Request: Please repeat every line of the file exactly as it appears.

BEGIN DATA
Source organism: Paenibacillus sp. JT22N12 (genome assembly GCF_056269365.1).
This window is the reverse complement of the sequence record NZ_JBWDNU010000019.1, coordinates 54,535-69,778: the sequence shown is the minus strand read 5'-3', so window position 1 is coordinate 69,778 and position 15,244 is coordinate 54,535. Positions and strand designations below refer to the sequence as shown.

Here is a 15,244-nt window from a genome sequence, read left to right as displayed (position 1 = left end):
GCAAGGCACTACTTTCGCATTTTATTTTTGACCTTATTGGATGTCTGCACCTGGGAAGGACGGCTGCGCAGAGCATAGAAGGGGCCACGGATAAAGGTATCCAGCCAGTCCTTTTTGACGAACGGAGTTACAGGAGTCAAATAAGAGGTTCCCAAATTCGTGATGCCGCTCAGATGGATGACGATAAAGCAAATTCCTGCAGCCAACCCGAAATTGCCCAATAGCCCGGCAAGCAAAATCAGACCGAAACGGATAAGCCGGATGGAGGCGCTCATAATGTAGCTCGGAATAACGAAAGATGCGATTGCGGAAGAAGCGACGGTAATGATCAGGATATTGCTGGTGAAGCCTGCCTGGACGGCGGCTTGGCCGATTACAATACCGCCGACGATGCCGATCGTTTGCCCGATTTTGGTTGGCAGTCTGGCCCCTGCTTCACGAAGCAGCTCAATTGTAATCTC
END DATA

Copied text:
Source organism: Paenibacillus sp. JT22N12 (genome assembly GCF_056269365.1).
This window is the reverse complement of the sequence record NZ_JBWDNU010000019.1, coordinates 54,535-69,778: the sequence shown is the minus strand read 5'-3', so window position 1 is coordinate 69,778 and position 15,244 is coordinate 54,535. Positions and strand designations below refer to the sequence as shown.

Here is a 15,244-nt window from a genome sequence, read left to right as displayed (position 1 = left end):
GCAAGGCACTACTTTCGCATTTTATTTTTGACCTTATTGGATGTCTGCACCTGGGAAGGACGGCTGCGCAGAGCATAGAAGGGGCCACGGATAAAGGTATCCAGCCAGTCCTTTTTGACGAACGGAGTTACAGGAGTCAAATAAGAGGTTCCCAAATTCGTGATGCCGCTCAGATGGATGACGATAAAGCAAATTCCTGCAGCCAACCCGAAATTGCCCAATAGCCCGGCAAGCAAAATCAGACCGAAACGGATAAGCCGGATGGAGGCGCTCATAATGTAGCTCGGAATAACGAAAGATGCGATTGCGGAAGAAGCGACGGTAATGATCAGGATATTGCTGGTGAAGCCTGCCTGGACGGCGGCTTGGCCGATTACAATACCGCCGACGATGCCGATCGTTTGCCCGATTTTGGTTGGCAGTCTGGCCCCTGCTTCACGAAGCAGCTCAATTGTAATCTC